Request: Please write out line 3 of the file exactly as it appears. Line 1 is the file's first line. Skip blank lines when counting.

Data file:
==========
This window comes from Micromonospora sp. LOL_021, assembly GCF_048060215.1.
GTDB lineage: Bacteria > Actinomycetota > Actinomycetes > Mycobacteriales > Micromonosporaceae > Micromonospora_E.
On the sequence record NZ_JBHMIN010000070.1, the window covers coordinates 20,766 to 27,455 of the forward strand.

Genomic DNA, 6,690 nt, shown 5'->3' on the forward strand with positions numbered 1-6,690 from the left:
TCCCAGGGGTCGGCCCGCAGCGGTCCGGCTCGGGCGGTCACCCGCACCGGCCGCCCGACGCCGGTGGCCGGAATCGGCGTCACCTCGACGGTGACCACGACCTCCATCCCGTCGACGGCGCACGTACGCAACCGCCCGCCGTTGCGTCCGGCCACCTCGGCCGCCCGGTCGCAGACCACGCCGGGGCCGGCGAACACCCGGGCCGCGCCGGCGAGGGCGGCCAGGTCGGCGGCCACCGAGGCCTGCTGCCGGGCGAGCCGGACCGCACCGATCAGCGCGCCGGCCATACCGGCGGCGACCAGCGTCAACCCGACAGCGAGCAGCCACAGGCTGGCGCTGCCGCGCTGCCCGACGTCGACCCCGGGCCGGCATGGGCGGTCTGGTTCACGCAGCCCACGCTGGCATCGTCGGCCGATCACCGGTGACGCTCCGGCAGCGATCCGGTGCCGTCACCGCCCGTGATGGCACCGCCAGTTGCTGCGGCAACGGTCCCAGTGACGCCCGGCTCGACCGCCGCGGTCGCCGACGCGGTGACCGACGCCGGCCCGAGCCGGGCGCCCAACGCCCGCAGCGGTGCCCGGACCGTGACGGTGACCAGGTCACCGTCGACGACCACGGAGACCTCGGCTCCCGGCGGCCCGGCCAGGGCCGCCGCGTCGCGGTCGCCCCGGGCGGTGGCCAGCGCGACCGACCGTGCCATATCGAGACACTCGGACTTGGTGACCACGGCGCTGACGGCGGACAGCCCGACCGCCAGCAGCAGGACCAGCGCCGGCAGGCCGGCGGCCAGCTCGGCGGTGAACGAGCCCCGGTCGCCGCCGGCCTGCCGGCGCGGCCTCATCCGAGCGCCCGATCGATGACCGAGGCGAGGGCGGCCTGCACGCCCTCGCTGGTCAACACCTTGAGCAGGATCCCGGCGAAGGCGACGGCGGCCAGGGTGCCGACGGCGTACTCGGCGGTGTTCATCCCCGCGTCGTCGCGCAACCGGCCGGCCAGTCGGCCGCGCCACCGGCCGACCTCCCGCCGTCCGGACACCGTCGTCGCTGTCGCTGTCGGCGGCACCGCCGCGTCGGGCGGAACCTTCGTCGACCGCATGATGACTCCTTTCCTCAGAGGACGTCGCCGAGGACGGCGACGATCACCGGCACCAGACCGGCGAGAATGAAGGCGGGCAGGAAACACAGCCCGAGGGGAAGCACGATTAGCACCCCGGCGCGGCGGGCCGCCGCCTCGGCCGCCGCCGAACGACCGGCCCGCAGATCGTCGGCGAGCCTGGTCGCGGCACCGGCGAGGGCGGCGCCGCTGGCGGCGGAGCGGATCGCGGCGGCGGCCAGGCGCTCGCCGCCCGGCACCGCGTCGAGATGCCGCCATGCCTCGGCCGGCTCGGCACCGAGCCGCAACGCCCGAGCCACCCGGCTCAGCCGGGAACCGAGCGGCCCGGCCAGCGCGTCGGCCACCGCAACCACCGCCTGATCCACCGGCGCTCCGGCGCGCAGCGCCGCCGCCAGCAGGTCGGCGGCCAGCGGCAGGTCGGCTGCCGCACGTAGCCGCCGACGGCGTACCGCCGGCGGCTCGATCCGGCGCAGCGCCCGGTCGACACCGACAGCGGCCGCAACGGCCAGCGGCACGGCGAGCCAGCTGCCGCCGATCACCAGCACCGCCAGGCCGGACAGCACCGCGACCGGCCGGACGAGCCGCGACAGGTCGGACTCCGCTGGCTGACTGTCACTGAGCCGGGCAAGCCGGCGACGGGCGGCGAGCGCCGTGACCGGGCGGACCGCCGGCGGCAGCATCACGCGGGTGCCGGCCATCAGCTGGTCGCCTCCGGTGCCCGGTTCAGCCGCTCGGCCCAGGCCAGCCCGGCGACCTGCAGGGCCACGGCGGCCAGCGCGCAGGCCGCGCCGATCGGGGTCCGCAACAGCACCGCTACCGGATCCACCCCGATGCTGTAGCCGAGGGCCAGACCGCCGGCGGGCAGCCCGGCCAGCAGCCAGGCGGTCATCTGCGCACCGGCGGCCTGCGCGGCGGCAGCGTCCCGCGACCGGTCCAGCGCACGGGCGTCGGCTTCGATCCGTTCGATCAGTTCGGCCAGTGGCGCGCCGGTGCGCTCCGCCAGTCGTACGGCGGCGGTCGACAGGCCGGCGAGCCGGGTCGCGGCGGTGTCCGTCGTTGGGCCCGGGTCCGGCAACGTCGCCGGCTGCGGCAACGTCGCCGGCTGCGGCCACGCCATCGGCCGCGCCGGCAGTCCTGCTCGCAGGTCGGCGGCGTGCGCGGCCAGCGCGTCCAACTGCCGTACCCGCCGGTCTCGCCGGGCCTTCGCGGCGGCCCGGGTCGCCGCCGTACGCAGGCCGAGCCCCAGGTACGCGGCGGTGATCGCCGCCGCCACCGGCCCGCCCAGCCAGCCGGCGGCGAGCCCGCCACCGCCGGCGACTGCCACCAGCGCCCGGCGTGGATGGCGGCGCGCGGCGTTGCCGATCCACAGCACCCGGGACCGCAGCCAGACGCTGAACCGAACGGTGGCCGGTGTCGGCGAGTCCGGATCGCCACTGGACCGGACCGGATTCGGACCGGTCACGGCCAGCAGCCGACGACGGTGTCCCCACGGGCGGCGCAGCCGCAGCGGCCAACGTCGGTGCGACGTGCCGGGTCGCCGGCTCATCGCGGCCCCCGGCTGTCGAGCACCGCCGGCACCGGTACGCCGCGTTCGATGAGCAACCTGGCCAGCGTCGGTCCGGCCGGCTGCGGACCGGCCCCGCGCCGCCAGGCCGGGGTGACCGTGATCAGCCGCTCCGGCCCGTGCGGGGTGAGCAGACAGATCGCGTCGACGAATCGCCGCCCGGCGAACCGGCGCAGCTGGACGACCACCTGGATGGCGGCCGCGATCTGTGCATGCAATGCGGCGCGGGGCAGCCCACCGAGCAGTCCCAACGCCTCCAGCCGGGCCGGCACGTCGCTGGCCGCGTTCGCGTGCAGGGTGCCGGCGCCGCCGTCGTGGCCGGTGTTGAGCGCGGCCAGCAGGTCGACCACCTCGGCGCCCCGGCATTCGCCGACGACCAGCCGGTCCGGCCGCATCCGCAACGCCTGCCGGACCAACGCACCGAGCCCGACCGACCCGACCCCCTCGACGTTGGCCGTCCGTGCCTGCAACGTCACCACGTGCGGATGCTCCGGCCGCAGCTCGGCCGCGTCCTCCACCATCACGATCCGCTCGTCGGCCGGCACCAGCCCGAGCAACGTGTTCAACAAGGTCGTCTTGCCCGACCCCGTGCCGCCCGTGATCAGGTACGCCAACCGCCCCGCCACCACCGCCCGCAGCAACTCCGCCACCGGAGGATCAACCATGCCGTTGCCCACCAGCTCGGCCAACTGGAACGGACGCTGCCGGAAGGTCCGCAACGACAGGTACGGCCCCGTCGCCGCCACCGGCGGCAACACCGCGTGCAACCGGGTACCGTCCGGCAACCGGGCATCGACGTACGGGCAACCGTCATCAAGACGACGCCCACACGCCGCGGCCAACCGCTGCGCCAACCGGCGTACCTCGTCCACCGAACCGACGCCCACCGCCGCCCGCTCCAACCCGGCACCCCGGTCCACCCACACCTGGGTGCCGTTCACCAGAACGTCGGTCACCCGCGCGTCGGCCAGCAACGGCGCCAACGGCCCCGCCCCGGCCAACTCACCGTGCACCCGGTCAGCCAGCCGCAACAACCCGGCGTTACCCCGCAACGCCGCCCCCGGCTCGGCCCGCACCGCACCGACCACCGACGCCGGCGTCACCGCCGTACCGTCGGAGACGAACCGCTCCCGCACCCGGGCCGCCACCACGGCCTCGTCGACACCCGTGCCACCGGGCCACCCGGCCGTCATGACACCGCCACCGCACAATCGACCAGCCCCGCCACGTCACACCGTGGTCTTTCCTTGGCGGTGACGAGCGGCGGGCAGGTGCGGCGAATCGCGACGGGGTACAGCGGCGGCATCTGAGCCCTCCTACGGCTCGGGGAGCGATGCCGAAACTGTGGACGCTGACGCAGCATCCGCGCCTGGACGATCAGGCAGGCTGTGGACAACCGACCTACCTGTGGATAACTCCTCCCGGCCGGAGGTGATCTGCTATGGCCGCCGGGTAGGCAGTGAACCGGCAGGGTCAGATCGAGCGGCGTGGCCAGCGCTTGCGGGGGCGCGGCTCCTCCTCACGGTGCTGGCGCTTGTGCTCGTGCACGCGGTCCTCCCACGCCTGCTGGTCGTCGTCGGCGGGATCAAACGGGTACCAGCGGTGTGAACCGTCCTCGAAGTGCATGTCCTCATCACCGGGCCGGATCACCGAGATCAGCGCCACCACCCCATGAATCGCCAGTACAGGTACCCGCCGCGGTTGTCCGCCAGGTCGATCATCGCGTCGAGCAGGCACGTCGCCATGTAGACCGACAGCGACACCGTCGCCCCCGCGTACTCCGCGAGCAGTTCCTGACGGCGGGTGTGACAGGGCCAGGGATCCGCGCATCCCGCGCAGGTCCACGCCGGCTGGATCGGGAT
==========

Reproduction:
On the sequence record NZ_JBHMIN010000070.1, the window covers coordinates 20,766 to 27,455 of the forward strand.